We are 10 days from the start of early voting in the May 27 primary runoff election, but you don’t need to look at a calendar to know that. All you need to do is look at the headlines from the past couple of days. Here’s a recap:
• On Wednesday morning, GOP lieutenant governor candidates David Dewhurst and Dan Patrick debated in Dallas. Big topics included how long Dewhurst spent at an Austin steak restaurant while the Senate dealt with amendments to an anti-abortion bill.
• On Wednesday afternoon, the Dewhurst campaign released a web video attacking Patrick in a parody of the song “Let It Go” from the Disney animated movie Frozen. The Patrick camp responded with a BuzzFeed-style series of GIFs lifted from Frozen attacking Dewhurst.
• On Thursday morning, failed lieutenant governor candidate Jerry Patterson gave a dual endorsement/un-endorsement in which he presented a top 10-styled list of reasons of why he could not back Patrick even if he were to win the GOP nomination. Not surprisingly, an anti-Dewhurst website later in the day came up with its own list of reasons not to vote for Dewhurst.
• Also on Thursday, Dewhurst scored an endorsement from former Congressman and former presidential candidate Ron Paul.
Developments also abounded in the GOP race for attorney general. Both candidates in the runoff were set to drop ads, with Ken Paxton airing radio ads beginning midweek and Dan Branch set to go up on TV this weekend.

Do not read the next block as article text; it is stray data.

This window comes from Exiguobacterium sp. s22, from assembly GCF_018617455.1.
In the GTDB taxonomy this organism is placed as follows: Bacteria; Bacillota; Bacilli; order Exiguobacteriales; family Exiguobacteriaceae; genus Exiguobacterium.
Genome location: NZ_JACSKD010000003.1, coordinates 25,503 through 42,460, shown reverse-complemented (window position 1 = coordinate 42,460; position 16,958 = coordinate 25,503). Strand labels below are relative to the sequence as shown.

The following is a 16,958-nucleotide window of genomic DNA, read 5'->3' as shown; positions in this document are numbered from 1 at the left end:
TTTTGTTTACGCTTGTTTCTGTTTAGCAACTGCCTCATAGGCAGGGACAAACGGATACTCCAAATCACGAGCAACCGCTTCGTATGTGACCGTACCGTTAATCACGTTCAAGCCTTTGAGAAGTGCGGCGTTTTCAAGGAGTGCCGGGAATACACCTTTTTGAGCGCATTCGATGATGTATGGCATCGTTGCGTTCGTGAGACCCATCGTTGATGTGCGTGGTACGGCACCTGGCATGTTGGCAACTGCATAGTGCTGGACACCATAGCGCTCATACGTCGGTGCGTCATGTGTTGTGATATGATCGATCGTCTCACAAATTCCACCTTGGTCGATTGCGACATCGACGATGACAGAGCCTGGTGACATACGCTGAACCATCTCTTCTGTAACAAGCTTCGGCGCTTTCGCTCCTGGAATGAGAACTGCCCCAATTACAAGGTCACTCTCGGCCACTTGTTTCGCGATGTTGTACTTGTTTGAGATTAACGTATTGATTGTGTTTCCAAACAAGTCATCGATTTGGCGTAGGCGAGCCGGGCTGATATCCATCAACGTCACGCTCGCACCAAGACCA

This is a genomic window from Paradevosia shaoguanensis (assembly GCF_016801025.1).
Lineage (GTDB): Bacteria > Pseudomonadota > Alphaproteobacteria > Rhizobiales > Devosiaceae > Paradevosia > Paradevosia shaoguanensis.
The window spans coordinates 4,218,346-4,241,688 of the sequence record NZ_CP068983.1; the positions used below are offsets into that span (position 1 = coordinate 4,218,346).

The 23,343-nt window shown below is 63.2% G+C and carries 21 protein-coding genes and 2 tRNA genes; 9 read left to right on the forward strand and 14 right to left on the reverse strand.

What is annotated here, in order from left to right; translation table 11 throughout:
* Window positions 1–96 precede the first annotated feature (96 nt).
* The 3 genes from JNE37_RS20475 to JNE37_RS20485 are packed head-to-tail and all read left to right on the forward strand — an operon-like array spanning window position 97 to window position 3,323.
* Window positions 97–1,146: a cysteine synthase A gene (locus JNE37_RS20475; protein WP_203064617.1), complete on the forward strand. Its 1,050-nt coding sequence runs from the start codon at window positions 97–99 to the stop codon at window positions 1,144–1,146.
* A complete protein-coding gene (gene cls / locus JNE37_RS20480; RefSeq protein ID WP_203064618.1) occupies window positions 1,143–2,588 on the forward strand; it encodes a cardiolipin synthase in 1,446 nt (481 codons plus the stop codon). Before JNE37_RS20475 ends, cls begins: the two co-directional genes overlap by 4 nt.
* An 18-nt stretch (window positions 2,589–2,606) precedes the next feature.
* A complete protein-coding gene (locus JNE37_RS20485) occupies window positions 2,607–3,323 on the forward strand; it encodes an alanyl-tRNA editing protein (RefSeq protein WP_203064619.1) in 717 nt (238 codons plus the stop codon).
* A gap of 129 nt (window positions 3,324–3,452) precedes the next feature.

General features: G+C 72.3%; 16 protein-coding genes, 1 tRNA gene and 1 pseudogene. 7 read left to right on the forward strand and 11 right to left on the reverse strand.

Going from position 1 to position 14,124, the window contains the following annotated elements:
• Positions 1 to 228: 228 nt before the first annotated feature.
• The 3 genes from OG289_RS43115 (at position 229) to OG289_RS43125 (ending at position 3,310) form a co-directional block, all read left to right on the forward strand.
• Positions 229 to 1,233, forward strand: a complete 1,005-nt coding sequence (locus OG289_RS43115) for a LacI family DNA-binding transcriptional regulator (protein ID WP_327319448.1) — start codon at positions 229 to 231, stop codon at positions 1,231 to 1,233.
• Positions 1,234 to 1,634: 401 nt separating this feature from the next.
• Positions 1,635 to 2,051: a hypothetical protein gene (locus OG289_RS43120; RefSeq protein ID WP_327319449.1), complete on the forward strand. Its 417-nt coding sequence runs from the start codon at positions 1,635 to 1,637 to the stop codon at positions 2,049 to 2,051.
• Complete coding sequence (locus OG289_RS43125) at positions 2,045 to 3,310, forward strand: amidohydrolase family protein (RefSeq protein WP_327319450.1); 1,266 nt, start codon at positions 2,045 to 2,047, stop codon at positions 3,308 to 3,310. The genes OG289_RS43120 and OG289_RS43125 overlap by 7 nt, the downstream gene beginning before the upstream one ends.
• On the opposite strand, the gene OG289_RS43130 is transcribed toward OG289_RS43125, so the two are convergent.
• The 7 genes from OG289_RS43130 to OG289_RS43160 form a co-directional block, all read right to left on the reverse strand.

Also, Branch touted on Thursday morning his endorsement by Railroad Commissioner Barry Smitherman, who finished third in the first round of balloting for attorney general in March. The endorsement statement highlighted action taken by the State Securities Board against Paxton for not registering as a solicitor for an investment adviser.
The question lurking beneath this flurry of activity is whether any of it matters. Both Patrick and Paxton bested their runoff opponents by double digits in March. Has Dewhurst’s recent barrage of attack ads, for example, moved the needle? We hear anecdotally that it has, but the question remains: Is this movement too little, too late? Also, does an endorsement by Paul, whose backers are more motivated to vote than the average primary voter, appreciably change the electoral arithmetic? And what matters more to runoff voters: media coverage of Paxton’s disclosure lapses or his subsequent disappearance from meet-the-voter events?
Here’s another tidbit to keep an eye on this month. One long-term trend in Texas electoral politics has been the migration of votes from Election Day to the early voting period. Lots of theories have been offered on why this is, but odds are this trend will continue with this election. Why’s that? The runoff takes place the day after the three-day Memorial Day holiday weekend.
Somewhat lost in the shuffle is the fact that voters in Southeast Texas choose their next state senator tomorrow. Four Republicans — Brandon Creighton, Steve Toth, Gordy Bunch and Michael Galloway — are in a special election to succeed Tommy Williams, R-The Woodlands, who resigned the SD-4 seat in October.
So far, the election has shaped up as a contest between two deep-pocketed candidates — Creighton and, to a lesser degree, Bunch — and two lesser-funded candidates — Toth and Galloway — hoping that already existing name ID among the grassroots will translate to success at the ballot box.
In the latest round of campaign finance filings, which cover fundraising activity for all of April, Creighton reported spending nearly $550,000 with about the same amount left over in cash on hand. Bunch, meanwhile, had spent a little more than $250,000 and had about $130,000 in cash on hand.
Toth and Galloway spent $89,000 and $6,000, respectively.
If no one gets 50 percent plus one vote on Saturday, a runoff between the top two vote-getters will ensue.